bobquasit: (Default)
Someone on Askville asked "what's the difference between Catholicism and Christianity?"

Someone else commented "Before the Reformation, Catholicism was the only Christian faith."

I had to jump in.


Er - no.

The Reformation was sparked in 1517 by Martin Luther's protest against the sale of indulgences. But the Armenian Orthodox church was founded in 301. Many other Orthodox sects also predate the Reformation.
Read more... )


Since Eastern Orthodox churches do not recognize the authority of the Pope, it would be quite a stretch indeed to classify them as Catholic! There are other theological differences as well, of course. And certainly their adherents and priests would object to being classified as Catholic
bobquasit: (Default)
Someone on Askville asked "what's the difference between Catholicism and Christianity?"

Someone else commented "Before the Reformation, Catholicism was the only Christian faith."

I had to jump in.


Er - no.

The Reformation was sparked in 1517 by Martin Luther's protest against the sale of indulgences. But the Armenian Orthodox church was founded in 301. Many other Orthodox sects also predate the Reformation.
Read more... )


Since Eastern Orthodox churches do not recognize the authority of the Pope, it would be quite a stretch indeed to classify them as Catholic! There are other theological differences as well, of course. And certainly their adherents and priests would object to being classified as Catholic
bobquasit: (Default)
A Christian on Askville asked why atheists always answer their questions about Christianity.


It's quite natural for atheists to respond to questions about Christianity, and not just yours. If you think Christianity doesn't have an impact on the lives of atheists in the United States, you obviously haven't had the experience of being an atheist in the USA. We're widely despised and distrusted by Christians; polls indicate that we are the most hated group in America, even more loathed than Muslims and homosexuals. So it should be understandable why many of us want to represent our position online.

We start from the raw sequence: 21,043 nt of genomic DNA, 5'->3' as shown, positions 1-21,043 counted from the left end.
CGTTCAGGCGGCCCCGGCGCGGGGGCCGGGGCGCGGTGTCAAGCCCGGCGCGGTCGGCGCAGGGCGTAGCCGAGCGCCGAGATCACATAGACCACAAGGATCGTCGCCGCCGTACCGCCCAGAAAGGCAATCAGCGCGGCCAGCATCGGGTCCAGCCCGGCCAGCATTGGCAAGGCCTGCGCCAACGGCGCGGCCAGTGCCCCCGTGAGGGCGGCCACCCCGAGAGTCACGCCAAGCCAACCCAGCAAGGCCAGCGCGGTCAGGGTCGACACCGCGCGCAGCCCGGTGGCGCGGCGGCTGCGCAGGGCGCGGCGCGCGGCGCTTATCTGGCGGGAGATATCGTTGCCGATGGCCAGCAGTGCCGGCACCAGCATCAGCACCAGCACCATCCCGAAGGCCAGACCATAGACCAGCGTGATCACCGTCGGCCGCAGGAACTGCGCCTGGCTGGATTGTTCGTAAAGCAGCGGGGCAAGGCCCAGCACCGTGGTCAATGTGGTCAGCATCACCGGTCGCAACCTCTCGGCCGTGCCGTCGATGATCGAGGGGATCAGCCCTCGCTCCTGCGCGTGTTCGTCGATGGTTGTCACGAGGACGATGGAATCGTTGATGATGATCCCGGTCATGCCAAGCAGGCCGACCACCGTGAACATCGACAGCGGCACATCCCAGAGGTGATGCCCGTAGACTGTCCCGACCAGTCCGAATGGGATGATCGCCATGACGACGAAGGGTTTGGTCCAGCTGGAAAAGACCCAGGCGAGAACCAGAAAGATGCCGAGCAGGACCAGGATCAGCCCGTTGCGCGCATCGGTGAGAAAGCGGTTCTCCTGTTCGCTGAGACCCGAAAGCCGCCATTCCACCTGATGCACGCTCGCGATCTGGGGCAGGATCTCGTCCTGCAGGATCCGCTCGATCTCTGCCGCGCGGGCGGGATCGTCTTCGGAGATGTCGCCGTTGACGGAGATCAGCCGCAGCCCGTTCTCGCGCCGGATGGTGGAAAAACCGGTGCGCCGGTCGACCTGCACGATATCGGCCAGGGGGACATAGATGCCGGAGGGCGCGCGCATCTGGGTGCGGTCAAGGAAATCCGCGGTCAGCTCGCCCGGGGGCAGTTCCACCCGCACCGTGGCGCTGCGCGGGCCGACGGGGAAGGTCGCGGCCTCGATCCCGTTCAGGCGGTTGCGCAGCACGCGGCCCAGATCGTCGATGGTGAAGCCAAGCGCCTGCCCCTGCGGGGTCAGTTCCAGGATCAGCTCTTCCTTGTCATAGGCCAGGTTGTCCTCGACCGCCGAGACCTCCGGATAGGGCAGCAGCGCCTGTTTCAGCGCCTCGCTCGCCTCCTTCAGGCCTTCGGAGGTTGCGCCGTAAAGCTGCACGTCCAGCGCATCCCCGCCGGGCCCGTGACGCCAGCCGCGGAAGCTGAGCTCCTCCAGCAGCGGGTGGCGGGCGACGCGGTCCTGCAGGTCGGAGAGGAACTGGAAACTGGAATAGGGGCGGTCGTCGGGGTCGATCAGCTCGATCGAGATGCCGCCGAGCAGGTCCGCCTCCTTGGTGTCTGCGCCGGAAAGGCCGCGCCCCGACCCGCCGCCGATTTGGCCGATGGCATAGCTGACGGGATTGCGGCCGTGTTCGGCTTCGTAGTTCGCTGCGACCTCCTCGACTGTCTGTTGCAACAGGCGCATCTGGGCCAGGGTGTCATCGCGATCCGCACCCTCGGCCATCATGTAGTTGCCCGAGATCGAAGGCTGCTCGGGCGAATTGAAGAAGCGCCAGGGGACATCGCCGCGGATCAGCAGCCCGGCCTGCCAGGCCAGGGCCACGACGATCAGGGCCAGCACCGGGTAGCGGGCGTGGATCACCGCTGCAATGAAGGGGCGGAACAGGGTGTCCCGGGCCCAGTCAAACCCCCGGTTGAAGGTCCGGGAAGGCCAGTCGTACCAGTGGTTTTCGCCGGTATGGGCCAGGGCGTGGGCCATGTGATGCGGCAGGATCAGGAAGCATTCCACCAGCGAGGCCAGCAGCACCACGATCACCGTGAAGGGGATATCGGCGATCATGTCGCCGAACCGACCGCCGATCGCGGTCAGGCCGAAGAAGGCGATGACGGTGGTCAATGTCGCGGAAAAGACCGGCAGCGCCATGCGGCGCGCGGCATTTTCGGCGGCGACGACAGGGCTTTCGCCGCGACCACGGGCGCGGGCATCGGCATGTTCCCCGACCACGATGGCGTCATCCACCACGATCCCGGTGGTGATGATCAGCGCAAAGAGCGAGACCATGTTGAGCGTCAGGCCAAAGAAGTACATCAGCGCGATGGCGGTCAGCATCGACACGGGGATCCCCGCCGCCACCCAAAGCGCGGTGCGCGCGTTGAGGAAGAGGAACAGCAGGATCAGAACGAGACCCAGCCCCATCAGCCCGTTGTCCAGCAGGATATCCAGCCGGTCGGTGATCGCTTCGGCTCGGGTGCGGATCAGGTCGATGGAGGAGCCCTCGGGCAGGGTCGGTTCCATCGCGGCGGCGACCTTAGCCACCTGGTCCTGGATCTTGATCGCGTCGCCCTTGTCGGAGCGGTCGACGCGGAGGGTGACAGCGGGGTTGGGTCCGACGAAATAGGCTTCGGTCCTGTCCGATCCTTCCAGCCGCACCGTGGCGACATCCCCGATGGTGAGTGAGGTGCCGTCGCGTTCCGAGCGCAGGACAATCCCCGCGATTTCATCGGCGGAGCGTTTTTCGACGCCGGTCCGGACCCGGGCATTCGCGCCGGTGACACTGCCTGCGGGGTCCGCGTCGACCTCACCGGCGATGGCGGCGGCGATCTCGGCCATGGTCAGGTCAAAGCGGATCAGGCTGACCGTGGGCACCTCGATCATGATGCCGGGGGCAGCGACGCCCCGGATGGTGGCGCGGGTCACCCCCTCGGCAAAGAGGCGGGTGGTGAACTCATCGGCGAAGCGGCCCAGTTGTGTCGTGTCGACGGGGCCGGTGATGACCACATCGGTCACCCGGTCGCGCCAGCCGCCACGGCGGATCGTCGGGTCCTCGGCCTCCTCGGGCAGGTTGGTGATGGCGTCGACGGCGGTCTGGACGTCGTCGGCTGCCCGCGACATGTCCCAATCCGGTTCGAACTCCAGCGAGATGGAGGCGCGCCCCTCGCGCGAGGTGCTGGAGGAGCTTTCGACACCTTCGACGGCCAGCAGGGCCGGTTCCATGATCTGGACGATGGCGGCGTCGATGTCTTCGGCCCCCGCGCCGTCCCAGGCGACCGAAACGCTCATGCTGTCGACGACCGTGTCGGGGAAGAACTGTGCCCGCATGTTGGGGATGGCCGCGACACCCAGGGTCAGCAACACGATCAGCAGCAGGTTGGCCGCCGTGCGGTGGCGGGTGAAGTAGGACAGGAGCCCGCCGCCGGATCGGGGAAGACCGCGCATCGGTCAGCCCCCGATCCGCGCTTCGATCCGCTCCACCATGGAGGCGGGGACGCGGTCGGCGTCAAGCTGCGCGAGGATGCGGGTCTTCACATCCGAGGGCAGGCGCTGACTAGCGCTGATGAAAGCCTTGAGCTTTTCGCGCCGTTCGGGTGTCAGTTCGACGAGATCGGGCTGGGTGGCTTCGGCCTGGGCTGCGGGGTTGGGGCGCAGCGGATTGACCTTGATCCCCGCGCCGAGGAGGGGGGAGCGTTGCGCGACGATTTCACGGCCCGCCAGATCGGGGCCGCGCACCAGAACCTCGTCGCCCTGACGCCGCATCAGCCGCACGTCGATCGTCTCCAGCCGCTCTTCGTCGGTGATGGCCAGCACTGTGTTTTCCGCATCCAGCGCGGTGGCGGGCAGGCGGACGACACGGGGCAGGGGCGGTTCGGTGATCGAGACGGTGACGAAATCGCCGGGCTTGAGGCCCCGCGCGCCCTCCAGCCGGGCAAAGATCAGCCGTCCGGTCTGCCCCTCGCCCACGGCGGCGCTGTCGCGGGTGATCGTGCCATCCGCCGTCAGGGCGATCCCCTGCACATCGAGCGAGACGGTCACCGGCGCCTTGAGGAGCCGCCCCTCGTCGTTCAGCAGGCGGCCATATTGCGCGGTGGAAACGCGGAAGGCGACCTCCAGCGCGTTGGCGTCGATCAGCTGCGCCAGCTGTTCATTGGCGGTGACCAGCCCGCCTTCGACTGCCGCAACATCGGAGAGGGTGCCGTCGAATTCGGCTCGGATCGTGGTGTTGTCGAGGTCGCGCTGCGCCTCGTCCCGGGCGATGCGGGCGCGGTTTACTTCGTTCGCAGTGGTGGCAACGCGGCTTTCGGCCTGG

Read more... )
[Another user] also makes a good point: to be an atheist in the USA is not a casual thing. Most US atheists have probably spent a lot more time thinking about religion than most US Christians!
bobquasit: (Default)
A Christian on Askville asked why atheists always answer their questions about Christianity.


It's quite natural for atheists to respond to questions about Christianity, and not just yours. If you think Christianity doesn't have an impact on the lives of atheists in the United States, you obviously haven't had the experience of being an atheist in the USA. We're widely despised and distrusted by Christians; polls indicate that we are the most hated group in America, even more loathed than Muslims and homosexuals. So it should be understandable why many of us want to represent our position online.
Read more... )
[Another user] also makes a good point: to be an atheist in the USA is not a casual thing. Most US atheists have probably spent a lot more time thinking about religion than most US Christians!

Lapse

May. 28th, 2009 09:06 pm
bobquasit: (Default)
A few Christians on Askville suggested that atheists should be consider "lapsed" Christians. I responded that I preferred to be called an ex-Christian, or better still, an atheist - that "lapsed" implied "failure".

One of the Christians replied that I was making up that connotation, and probably suffered from a guilty conscience; perhaps I would eventually come back to the faith. I had to reply in detail:
Read more... )

Lapse

May. 28th, 2009 09:06 pm
bobquasit: (Default)
A few Christians on Askville suggested that atheists should be consider "lapsed" Christians. I responded that I preferred to be called an ex-Christian, or better still, an atheist - that "lapsed" implied "failure".